Oncology services at Good Samaritan Hospital are provided utilizing a multidisciplinary
approach to the screening, diagnosis and treatment of patients with cancer.
Patients receive comprehensive care, including state-of-the-art diagnostic
services, a full complement of chemotherapy protocols, radiation therapy,
surgery and hormone therapy as required. The latest treatment protocols
are available at Good Samaritan Hospital further supported by specialized
expertise in cancers of the brain, breast, digestive system and prostate.
A multi-disciplinary team of oncologists work closely with pathologists,
radiologists, surgeons and other specialists to ensure that optimal treatment
regimens are provided. Physicians trained in the most advanced surgical
and noninvasive treatment methods participate in treatment discussions
Among the leading edge medical technologies employed by Good Samaritan
Hospital's oncologists to maximize the potential for full recovery
and improved survival rates are:
Integrated Modulated Radiation Therapy (IMRT); advanced, high-energy linear
accelerators that safely deliver finely targeted radiation;a state-of-the-art
computerized treatment planning unit, used by the hospital's radiation
physicists to precisely map each patient's course of treatment; a
brachytherapy program, which utilizes radioactive "seeds" to
treat prostate, breast and gynecological tumors. partial beam radiation
using High Dose Rate radiation used in treatment of breast cancer is also
Diagnoses are made using the most recent and least invasive methods possible,
including stereotactic core biopsy and laposcopic surgical procedures.
Prostate cancers is treated using surgery or high-dose rate brachytherapy
(HDR), external beam radiation or a combination of other treatment modalities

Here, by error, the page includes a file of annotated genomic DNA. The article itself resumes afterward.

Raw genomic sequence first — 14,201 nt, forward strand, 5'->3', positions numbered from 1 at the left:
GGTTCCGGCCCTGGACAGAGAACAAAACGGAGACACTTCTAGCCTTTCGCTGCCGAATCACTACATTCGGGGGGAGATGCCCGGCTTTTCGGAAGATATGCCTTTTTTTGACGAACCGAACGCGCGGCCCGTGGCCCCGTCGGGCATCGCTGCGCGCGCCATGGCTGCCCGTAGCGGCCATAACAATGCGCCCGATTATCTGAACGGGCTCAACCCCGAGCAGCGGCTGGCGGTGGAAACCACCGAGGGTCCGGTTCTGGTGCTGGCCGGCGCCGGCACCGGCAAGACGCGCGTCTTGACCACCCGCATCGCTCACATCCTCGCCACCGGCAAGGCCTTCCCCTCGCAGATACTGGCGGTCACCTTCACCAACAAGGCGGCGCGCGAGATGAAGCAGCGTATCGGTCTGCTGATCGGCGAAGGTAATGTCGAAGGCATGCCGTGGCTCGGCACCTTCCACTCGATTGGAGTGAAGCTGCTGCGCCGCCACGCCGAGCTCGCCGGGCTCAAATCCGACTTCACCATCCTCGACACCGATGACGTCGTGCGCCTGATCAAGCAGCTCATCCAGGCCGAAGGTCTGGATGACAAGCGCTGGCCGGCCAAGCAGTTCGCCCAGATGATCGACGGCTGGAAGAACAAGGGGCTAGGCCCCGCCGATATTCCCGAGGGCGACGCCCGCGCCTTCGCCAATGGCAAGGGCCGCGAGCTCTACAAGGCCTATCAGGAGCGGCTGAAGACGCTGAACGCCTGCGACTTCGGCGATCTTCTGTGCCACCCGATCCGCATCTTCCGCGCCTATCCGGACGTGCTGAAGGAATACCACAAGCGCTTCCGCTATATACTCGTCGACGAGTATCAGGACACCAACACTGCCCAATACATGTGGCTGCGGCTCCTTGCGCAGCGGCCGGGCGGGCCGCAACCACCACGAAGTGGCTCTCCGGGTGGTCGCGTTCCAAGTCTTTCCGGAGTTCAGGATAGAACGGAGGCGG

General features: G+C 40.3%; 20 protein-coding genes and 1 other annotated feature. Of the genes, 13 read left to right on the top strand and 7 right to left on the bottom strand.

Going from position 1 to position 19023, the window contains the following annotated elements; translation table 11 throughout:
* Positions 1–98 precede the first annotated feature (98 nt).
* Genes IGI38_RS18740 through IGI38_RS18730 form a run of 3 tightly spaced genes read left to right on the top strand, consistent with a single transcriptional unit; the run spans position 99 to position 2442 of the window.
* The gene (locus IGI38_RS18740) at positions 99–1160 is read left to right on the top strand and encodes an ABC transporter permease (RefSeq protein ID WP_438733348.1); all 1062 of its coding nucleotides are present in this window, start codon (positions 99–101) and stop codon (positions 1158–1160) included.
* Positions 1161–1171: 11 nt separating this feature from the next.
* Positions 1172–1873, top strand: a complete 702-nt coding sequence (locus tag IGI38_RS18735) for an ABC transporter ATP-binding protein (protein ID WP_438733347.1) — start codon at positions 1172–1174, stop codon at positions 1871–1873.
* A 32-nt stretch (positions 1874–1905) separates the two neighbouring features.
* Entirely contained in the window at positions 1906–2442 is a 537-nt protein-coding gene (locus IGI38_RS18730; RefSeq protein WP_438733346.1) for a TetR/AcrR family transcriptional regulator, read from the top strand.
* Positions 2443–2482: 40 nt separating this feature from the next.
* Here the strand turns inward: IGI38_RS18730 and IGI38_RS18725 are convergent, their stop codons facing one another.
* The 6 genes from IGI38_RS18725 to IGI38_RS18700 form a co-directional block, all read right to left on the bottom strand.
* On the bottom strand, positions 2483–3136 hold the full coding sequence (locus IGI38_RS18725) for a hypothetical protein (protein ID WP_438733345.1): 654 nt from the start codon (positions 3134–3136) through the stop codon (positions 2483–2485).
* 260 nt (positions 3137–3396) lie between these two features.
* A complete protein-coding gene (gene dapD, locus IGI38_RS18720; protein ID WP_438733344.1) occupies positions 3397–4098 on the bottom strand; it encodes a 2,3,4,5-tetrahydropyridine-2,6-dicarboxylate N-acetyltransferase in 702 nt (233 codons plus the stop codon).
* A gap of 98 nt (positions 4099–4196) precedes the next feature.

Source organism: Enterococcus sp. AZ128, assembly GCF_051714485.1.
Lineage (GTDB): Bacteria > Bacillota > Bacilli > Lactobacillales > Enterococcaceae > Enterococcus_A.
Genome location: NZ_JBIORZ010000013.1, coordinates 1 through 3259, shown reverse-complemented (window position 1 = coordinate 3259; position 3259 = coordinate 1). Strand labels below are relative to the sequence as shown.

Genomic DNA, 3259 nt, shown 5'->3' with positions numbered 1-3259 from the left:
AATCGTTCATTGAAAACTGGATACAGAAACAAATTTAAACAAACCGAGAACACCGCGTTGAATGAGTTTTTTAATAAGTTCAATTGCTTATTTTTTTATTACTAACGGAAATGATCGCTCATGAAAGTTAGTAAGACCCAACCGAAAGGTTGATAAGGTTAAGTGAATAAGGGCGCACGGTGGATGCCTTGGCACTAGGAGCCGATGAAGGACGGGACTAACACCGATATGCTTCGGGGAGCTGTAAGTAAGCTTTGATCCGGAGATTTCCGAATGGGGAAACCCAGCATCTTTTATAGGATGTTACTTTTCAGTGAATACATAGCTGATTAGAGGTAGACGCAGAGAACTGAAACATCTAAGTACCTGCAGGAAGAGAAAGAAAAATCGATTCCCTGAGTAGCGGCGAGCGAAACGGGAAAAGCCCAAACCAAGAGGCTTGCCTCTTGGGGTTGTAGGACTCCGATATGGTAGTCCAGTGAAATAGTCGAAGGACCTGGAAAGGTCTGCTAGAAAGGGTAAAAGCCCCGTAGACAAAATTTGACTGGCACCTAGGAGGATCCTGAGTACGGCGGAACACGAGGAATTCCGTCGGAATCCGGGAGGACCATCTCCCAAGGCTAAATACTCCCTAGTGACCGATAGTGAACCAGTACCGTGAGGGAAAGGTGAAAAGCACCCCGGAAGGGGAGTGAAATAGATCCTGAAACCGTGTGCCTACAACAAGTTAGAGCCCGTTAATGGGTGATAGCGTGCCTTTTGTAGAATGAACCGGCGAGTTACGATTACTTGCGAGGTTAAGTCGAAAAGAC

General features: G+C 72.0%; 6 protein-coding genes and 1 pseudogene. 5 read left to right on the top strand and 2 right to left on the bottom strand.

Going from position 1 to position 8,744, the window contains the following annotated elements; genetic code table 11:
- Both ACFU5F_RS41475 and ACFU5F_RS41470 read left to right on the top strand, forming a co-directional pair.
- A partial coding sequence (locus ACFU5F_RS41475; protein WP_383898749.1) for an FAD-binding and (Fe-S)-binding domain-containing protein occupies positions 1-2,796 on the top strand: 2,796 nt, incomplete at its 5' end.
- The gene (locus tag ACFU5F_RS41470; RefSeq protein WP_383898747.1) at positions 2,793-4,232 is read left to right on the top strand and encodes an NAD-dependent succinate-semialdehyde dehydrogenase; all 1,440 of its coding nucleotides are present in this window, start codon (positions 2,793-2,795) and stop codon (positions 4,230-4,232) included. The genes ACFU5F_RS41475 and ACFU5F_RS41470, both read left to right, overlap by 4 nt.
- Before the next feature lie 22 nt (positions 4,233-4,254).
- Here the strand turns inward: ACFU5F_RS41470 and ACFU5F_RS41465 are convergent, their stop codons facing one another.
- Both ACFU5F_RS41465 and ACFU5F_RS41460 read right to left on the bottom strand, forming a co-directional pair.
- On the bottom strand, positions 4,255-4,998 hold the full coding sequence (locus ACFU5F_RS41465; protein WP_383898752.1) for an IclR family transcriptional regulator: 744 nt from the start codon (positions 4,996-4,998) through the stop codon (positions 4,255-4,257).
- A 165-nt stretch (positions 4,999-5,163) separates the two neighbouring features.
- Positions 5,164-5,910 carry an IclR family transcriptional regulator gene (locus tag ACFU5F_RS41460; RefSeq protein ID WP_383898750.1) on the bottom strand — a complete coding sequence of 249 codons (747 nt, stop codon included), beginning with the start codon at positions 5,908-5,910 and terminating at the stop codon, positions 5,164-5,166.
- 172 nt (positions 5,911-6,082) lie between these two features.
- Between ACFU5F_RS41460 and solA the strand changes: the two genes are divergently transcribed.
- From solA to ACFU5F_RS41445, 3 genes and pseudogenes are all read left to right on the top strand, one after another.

such as permanent seed implants and cryotherapy.
Good Samaritan Hospital maintains a Commission on Cancer Approvals Program
The Cancer Data Center is the oldest cancer registry west of the Mississippi.
It collects oncology data for further medical research, benefiting patients,
professional staff, and the communities we serve. Our Cancer Registry
is a Commission on Cancer (CoC) Approved Program.
The Approvals Program encourages hospitals, treatment centers, and other
facilities to improve their quality of patient care through various cancer-related
programs. These programs are concerned with prevention, early diagnosis,
pretreatment evaluation, staging, optimal treatment, rehabilitation, surveillance
for recurrent disease, support services, and end-of-life care. The availability
of a full range of medical services, along with a multidisciplinary team
approach to patient care at approved cancer programs, has resulted in
approximately 80% of all newly diagnosed cancer patients being treatment
in CoC-approved cancer programs.
Obtaining care at a CoC-approved cancer program ensures that one will receive
- Quality care close to home. Comprehensive care offering a range of state-of-the-art
services and equipment.
- A multidisciplinary, team approach to coordinate the best cancer treatment
- Access to cancer-related information, education, and support.
- A cancer registry that collects data on cancer type, stet and treatment
results, and offers lifelong patient follow-up.
- Ongoing monitoring and improvement of care.
- Information about clinical trials and new treatment options.
Approval by the CoC is granted to those facilities that have voluntarily
committed to provide the best in cancer diagnosis and treatment and are
willing to comply with established CoC standards. Each cancer program
must undergo a rigorous evaluation and review of its performance and compliance
with the CoC standards. To maintain approval, facilities with approved
cancer programs must undergo an on-site review every 3 years.
The structure outlined in CoC Cancer Program Standards 2012, Ensuring Patient-Centered
Care ensures that each cancer program seeking approval provides all patients
with a full range of diagnostic, treatment, and supportive services either
on site at the facility or by referral.
There are currently more than 1,500 CoC-approved cancer programs in the
United States and Puerto Rico, representing close to 30% of all hospitals.
These programs are supported by a network of more than 1,600 volunteer
physician representatives (cancer liaison physicians) appointed by cancer
program leadership to maintain cancer program approval or establish a
new program as well as to work with the local ACS on the cancer-control
activities for the community.